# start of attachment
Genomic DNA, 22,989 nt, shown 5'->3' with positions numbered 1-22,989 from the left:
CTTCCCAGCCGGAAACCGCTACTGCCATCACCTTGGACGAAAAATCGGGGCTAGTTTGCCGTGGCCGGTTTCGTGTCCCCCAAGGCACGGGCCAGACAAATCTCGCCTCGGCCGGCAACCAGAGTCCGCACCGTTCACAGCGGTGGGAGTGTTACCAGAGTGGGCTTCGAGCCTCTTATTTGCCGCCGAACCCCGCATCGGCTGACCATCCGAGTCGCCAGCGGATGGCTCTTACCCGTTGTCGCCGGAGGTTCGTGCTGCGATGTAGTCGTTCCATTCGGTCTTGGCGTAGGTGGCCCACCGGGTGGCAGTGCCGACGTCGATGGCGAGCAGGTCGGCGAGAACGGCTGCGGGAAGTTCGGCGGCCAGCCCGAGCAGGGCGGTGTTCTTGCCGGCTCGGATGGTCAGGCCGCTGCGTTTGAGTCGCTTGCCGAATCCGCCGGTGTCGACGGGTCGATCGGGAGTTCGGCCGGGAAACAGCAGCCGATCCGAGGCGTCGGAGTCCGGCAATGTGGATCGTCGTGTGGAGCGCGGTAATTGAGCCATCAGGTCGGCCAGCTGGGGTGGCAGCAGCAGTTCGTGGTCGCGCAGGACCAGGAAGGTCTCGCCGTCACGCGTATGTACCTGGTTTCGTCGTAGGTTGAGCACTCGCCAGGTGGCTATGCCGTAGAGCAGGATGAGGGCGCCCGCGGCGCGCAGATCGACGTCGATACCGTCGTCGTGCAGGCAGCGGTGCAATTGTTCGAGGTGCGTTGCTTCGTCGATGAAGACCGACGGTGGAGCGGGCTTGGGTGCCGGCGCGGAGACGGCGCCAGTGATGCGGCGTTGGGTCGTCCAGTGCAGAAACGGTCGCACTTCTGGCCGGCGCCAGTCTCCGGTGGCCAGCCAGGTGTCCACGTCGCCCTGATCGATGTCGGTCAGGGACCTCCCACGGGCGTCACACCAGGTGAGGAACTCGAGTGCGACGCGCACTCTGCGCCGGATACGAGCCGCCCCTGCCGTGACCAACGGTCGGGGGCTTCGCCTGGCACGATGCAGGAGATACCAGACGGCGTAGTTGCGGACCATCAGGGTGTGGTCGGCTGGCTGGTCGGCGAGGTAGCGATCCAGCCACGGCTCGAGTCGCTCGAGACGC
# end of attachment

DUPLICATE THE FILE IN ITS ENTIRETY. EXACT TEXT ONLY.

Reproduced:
Genomic DNA, 22,989 nt, shown 5'->3' with positions numbered 1-22,989 from the left:
CTTCCCAGCCGGAAACCGCTACTGCCATCACCTTGGACGAAAAATCGGGGCTAGTTTGCCGTGGCCGGTTTCGTGTCCCCCAAGGCACGGGCCAGACAAATCTCGCCTCGGCCGGCAACCAGAGTCCGCACCGTTCACAGCGGTGGGAGTGTTACCAGAGTGGGCTTCGAGCCTCTTATTTGCCGCCGAACCCCGCATCGGCTGACCATCCGAGTCGCCAGCGGATGGCTCTTACCCGTTGTCGCCGGAGGTTCGTGCTGCGATGTAGTCGTTCCATTCGGTCTTGGCGTAGGTGGCCCACCGGGTGGCAGTGCCGACGTCGATGGCGAGCAGGTCGGCGAGAACGGCTGCGGGAAGTTCGGCGGCCAGCCCGAGCAGGGCGGTGTTCTTGCCGGCTCGGATGGTCAGGCCGCTGCGTTTGAGTCGCTTGCCGAATCCGCCGGTGTCGACGGGTCGATCGGGAGTTCGGCCGGGAAACAGCAGCCGATCCGAGGCGTCGGAGTCCGGCAATGTGGATCGTCGTGTGGAGCGCGGTAATTGAGCCATCAGGTCGGCCAGCTGGGGTGGCAGCAGCAGTTCGTGGTCGCGCAGGACCAGGAAGGTCTCGCCGTCACGCGTATGTACCTGGTTTCGTCGTAGGTTGAGCACTCGCCAGGTGGCTATGCCGTAGAGCAGGATGAGGGCGCCCGCGGCGCGCAGATCGACGTCGATACCGTCGTCGTGCAGGCAGCGGTGCAATTGTTCGAGGTGCGTTGCTTCGTCGATGAAGACCGACGGTGGAGCGGGCTTGGGTGCCGGCGCGGAGACGGCGCCAGTGATGCGGCGTTGGGTCGTCCAGTGCAGAAACGGTCGCACTTCTGGCCGGCGCCAGTCTCCGGTGGCCAGCCAGGTGTCCACGTCGCCCTGATCGATGTCGGTCAGGGACCTCCCACGGGCGTCACACCAGGTGAGGAACTCGAGTGCGACGCGCACTCTGCGCCGGATACGAGCCGCCCCTGCCGTGACCAACGGTCGGGGGCTTCGCCTGGCACGATGCAGGAGATACCAGACGGCGTAGTTGCGGACCATCAGGGTGTGGTCGGCTGGCTGGTCGGCGAGGTAGCGATCCAGCCACGGCTCGAGTCGCTCGAGACGC